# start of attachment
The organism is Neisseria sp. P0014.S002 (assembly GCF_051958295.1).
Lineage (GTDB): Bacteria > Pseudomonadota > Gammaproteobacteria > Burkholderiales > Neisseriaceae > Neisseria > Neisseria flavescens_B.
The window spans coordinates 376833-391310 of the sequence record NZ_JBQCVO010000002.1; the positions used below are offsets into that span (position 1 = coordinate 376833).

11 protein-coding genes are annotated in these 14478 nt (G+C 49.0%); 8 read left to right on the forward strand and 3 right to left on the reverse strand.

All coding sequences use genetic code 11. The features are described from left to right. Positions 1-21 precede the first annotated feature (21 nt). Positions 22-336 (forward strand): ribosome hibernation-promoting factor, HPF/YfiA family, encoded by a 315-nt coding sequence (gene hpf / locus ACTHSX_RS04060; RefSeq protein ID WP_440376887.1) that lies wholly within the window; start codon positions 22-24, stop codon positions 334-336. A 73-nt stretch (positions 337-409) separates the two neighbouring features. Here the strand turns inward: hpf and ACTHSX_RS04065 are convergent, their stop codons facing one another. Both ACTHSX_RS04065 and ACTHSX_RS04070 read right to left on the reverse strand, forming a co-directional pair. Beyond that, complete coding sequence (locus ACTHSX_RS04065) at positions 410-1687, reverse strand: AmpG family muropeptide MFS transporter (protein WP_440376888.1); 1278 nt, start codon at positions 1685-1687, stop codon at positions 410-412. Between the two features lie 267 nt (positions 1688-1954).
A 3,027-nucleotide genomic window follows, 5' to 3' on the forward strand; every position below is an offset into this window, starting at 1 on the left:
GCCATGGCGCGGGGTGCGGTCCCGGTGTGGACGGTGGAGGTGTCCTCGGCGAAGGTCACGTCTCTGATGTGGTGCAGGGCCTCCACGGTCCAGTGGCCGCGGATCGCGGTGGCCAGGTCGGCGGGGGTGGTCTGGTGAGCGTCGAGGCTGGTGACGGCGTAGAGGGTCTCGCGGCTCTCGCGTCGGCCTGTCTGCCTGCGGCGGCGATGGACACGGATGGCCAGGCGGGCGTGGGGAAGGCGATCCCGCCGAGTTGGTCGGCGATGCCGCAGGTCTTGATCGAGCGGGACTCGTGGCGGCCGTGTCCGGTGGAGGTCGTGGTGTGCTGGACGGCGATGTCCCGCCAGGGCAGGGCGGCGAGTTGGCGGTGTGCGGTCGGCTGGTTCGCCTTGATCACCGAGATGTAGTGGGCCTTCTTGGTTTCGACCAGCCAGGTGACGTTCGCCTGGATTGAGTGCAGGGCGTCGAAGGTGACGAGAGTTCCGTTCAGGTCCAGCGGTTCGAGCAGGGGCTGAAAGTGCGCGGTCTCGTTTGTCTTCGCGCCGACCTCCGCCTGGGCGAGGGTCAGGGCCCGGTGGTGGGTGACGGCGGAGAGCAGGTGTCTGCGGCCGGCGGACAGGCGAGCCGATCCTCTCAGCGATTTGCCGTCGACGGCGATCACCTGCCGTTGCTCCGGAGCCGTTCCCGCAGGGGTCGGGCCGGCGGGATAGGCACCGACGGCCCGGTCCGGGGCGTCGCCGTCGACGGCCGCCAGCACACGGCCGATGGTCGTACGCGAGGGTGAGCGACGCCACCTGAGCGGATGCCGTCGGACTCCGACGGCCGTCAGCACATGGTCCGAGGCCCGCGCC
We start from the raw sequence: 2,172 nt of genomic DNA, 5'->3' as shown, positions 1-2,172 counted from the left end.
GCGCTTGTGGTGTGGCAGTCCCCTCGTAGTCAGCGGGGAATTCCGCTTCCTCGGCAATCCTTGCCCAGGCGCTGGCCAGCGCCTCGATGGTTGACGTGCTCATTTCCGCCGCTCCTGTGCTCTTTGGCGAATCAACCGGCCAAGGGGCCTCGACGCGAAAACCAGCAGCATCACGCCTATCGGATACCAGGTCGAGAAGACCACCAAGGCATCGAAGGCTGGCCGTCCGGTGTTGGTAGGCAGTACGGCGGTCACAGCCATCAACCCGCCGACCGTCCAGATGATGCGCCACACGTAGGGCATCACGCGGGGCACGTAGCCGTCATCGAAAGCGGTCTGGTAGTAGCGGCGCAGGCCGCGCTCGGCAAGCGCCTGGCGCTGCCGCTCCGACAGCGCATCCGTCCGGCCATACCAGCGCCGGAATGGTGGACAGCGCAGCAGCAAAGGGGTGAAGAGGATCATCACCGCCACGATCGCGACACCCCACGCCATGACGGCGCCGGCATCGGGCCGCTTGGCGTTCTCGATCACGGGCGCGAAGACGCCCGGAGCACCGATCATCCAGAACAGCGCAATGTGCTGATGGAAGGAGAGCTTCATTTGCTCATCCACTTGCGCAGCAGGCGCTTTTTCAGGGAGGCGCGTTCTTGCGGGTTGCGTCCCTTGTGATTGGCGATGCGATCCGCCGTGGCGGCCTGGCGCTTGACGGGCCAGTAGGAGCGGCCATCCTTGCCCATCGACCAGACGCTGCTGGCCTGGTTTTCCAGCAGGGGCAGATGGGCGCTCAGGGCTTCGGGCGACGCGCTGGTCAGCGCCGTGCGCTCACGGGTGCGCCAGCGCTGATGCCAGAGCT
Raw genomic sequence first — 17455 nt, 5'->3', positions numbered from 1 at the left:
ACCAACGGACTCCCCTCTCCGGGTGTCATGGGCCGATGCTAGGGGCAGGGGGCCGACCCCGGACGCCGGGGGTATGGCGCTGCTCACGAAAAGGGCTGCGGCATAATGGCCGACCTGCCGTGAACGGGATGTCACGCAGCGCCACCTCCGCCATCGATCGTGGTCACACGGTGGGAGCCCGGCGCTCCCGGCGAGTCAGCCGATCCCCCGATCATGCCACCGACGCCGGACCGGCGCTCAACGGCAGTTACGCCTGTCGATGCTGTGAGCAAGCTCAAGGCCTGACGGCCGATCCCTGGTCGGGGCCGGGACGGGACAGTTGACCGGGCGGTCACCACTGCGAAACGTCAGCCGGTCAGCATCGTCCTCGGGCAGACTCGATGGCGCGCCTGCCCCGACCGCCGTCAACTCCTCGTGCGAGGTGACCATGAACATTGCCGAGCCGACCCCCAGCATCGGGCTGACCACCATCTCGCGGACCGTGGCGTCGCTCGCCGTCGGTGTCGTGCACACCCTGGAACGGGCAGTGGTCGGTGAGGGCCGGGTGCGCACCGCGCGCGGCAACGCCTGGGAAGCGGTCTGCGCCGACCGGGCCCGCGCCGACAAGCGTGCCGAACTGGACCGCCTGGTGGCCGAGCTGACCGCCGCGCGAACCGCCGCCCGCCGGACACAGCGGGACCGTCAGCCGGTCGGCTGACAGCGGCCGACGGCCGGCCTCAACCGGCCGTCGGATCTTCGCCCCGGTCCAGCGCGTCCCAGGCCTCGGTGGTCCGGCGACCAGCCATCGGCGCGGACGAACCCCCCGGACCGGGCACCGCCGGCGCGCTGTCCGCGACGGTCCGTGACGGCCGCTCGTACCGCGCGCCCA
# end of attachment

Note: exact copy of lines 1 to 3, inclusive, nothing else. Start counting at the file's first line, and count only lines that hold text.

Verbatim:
The organism is Neisseria sp. P0014.S002 (assembly GCF_051958295.1).
Lineage (GTDB): Bacteria > Pseudomonadota > Gammaproteobacteria > Burkholderiales > Neisseriaceae > Neisseria > Neisseria flavescens_B.
The window spans coordinates 376833-391310 of the sequence record NZ_JBQCVO010000002.1; the positions used below are offsets into that span (position 1 = coordinate 376833).